Over a couple of articles written in mid-2020 I made some predictions around the post-Covid 19 economic and social environment and its influence on franchising in New Zealand.
To start, my assumption that we were entering a period we could define as “post Covid”, was completely incorrect, and should have been post lock-down mark 1.
We’re going to be living with Covid for quite some time, and if international trends are any indication, we are going to be extremely lucky to escape further significant lock-downs.
Having addressed the elephant in the room, let’s look at the five trends that I called at the time.
Not a lot needs to be said here other than I was not alone on getting this wrong.
The implication for franchising is that franchising is generally counter-cyclical and it looked at the impact recession has on employment.
Employment had remained extremely high statistically, but bumpy, and this has fuelled a predicted increase in interest in franchising.
2. The best systems likely to be more successful
I predicted good systems would rise like the proverbial cream.
This is evolving and certainly in franchise recruitment circles two lines of questioning have developed over the past 9-12 months – how has the system/category faired over the past 12 months and how did the franchise system support it’s franchisees over that time?
Those systems that have done well in these two areas will do well moving forward, I have no doubt.
3. Diversification of models
By diversification I suggested that franchisors would expand vertically through integrating their offering, and revenue base or perhaps horizontally by acquiring or developing additional brands in different categories.
Whilst it is hard to see any significant trend in this direction there have been a number of acquisitions.
But I would suggest that impetuous for diversification has evaporated for many and they are back to focusing on business as usual.
4. New rental and property models
Undoubtedly the e-commerce stream has gone from strength to strength and every business must now include this in their thinking and offering. What we have not seen over the past year is any major re-calibration of commercial rentals or property models.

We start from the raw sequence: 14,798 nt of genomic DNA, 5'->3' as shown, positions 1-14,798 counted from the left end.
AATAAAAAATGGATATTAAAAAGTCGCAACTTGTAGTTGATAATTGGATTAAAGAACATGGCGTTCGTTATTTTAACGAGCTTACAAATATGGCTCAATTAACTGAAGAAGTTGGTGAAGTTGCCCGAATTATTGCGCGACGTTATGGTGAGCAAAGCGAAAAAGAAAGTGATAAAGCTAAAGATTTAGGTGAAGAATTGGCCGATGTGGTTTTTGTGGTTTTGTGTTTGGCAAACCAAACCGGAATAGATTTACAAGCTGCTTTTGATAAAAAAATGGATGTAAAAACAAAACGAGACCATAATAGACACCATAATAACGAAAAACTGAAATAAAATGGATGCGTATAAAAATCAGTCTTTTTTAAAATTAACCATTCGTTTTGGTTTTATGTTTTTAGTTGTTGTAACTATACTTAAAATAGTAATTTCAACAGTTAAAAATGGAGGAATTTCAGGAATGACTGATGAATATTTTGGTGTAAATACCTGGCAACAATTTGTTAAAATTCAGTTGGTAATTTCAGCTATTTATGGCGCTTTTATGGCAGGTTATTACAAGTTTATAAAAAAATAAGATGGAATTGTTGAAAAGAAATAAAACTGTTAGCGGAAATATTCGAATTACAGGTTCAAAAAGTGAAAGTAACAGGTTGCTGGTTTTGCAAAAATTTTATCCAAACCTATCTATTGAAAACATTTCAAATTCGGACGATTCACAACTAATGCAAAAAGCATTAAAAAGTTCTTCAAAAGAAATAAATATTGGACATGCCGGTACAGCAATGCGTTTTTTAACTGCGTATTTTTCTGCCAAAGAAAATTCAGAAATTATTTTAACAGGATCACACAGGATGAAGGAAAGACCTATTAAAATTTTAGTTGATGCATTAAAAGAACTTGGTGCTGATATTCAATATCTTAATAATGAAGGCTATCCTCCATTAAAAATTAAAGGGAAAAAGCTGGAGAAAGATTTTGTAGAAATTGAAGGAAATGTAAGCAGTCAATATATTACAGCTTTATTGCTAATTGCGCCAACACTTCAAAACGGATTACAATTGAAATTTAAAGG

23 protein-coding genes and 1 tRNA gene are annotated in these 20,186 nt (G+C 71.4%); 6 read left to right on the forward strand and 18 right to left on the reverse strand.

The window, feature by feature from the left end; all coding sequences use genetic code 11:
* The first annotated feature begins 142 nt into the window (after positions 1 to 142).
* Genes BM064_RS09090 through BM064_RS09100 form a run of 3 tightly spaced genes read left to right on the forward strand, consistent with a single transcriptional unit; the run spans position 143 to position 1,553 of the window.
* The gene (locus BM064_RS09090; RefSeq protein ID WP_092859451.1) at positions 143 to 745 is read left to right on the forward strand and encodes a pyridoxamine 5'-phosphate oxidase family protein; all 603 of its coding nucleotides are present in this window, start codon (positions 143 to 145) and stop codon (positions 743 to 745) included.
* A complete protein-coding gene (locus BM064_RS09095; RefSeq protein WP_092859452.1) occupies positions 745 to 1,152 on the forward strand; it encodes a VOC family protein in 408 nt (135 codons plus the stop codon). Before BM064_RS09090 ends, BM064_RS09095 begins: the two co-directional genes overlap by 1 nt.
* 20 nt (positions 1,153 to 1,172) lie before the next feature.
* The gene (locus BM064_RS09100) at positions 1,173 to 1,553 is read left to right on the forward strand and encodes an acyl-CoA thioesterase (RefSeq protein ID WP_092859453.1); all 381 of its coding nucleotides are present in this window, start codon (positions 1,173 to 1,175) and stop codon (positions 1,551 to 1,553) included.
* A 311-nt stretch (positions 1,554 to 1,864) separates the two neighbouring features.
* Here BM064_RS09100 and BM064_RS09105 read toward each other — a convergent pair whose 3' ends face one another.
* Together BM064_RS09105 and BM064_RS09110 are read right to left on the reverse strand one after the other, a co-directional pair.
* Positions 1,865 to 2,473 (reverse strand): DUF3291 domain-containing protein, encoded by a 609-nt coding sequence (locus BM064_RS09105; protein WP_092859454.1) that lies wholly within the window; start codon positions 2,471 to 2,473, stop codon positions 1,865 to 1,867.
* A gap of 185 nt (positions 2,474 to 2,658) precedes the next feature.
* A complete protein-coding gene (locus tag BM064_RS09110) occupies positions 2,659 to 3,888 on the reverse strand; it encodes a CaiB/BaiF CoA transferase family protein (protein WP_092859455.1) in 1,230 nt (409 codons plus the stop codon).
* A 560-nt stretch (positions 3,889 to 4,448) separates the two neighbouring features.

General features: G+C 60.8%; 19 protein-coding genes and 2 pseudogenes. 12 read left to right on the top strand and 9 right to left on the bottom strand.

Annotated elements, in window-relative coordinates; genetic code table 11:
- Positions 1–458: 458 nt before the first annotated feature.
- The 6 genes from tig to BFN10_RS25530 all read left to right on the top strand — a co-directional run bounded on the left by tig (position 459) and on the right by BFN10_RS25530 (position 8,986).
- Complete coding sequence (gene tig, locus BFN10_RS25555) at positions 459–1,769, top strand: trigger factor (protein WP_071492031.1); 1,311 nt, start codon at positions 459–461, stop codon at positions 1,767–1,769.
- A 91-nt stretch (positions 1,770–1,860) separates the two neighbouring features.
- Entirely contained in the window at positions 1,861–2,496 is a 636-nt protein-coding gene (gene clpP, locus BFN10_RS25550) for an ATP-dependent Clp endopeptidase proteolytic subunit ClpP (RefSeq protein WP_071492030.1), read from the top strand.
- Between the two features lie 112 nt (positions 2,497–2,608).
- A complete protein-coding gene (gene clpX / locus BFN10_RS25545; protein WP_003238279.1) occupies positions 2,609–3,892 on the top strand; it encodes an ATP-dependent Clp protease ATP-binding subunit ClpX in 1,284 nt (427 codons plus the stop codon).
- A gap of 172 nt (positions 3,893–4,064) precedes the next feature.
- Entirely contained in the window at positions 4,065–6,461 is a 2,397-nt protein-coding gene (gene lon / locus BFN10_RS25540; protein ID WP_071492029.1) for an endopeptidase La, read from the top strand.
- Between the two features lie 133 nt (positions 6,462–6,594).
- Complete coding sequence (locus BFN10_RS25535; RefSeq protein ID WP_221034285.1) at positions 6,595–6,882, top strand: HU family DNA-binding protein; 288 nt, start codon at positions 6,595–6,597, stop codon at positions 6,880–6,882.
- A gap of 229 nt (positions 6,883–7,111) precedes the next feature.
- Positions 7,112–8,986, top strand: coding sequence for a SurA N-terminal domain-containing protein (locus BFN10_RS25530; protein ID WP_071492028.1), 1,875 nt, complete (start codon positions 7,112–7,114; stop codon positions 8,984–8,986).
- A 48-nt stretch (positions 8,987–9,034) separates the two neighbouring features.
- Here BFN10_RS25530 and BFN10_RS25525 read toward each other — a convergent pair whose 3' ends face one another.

5. Rise in entrepreneurship
I predicted we would see a renewal in an entrepreneurial spirit, largely driven by a rise in unemployment.
I got the unemployment driver incorrect, but unquestionably there are a growing number of people wanting to be in business for themselves.
They may not have been made redundant, but have decided they don’t want to do what they have been doing and now is the time. This interest extends to franchising, which remains perceived as a safer option for first-time business owners.
In addition to what I did predict, there were a couple of significant trends that I did not anticipate and these are now having significant influence.
1. Labour shortages
With the prospect that we were facing a recession, labour shortages did not really factor.
However, a fuller than anticipated employment rate and perhaps more significantly, immigration policy, means that almost all business sectors and industries we speak to have labour issues or concerns.
Franchising is not exempt from this and I am aware it is hampering many businesses and systems, both on an operational day-to-day basis and from a growth perspective.
2. Inflation and supply shortages
Just this month we have seen the release of the highest inflation figures in over a decade, but there are few businesses that would have needed this to be aware that costs of literally everything have escalated over the past nine-12 months.
Added to this are international supply and supply chain issues.